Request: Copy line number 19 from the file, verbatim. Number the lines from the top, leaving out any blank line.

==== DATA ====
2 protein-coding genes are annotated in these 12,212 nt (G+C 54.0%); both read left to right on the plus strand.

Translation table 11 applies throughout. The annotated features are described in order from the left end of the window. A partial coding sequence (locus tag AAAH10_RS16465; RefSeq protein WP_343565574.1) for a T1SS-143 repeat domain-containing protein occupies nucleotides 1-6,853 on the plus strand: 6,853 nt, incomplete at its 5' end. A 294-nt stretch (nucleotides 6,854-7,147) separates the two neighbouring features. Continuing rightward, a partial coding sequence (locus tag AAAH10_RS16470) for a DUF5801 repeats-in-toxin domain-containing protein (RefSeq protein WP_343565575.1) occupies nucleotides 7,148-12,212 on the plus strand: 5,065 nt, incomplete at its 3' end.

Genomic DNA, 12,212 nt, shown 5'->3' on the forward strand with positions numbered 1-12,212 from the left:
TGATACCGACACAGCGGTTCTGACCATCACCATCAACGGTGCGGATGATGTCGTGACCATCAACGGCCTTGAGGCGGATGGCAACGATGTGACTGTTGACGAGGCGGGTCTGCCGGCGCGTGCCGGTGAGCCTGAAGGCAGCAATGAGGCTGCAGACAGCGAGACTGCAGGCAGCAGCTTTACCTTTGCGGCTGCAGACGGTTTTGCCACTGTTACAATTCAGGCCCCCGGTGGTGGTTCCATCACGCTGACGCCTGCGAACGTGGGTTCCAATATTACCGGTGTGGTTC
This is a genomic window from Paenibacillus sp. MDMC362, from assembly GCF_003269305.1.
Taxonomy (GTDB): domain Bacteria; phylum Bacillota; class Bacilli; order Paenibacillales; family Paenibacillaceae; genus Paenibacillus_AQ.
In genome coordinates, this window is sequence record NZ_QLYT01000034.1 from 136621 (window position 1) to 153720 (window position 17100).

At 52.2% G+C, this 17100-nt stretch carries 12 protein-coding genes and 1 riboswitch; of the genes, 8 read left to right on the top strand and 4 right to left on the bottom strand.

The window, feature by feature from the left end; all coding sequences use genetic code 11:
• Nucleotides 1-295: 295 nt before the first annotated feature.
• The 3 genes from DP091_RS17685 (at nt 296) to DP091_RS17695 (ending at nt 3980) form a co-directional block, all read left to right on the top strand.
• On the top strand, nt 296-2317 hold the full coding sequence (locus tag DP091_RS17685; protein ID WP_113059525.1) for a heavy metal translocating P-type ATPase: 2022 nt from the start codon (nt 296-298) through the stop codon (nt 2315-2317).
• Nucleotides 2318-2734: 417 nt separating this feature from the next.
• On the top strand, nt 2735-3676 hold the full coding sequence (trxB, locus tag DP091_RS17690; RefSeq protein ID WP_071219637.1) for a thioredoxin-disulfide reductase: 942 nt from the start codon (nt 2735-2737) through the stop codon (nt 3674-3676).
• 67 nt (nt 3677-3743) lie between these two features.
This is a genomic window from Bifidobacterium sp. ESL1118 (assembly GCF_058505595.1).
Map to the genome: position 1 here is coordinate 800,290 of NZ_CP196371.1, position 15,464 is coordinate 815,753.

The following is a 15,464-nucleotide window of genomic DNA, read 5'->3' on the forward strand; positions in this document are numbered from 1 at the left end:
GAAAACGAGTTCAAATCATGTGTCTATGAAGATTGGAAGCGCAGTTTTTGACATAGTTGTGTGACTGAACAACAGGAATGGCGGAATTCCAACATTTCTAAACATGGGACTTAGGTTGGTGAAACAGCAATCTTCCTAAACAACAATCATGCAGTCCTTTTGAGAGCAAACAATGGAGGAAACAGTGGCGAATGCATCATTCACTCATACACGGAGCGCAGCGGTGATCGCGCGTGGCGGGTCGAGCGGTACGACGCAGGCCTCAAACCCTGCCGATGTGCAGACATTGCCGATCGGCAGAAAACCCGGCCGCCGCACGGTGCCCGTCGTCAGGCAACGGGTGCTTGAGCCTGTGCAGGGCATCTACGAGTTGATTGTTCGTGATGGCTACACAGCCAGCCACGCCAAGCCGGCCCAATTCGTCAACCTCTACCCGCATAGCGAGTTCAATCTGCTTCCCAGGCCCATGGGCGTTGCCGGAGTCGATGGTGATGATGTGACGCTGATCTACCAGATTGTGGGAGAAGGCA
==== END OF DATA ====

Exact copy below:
GAAAACGAGTTCAAATCATGTGTCTATGAAGATTGGAAGCGCAGTTTTTGACATAGTTGTGTGACTGAACAACAGGAATGGCGGAATTCCAACATTTCTAAACATGGGACTTAGGTTGGTGAAACAGCAATCTTCCTAAACAACAATCATGCAGTCCTTTTGAGAGCAAACAATGGAGGAAACAGTGGCGAATGCATCATTCACTCATACACGGAGCGCAGCGGTGATCGCGCGTGGCGGGTCGAGCGGTACGACGCAGGCCTCAAACCCTGCCGATGTGCAGACATTGCCGATCGGCAGAAAACCCGGCCGCCGCACGGTGCCCGTCGTCAGGCAACGGGTGCTTGAGCCTGTGCAGGGCATCTACGAGTTGATTGTTCGTGATGGCTACACAGCCAGCCACGCCAAGCCGGCCCAATTCGTCAACCTCTACCCGCATAGCGAGTTCAATCTGCTTCCCAGGCCCATGGGCGTTGCCGGAGTCGATGGTGATGATGTGACGCTGATCTACCAGATTGTGGGAGAAGGCA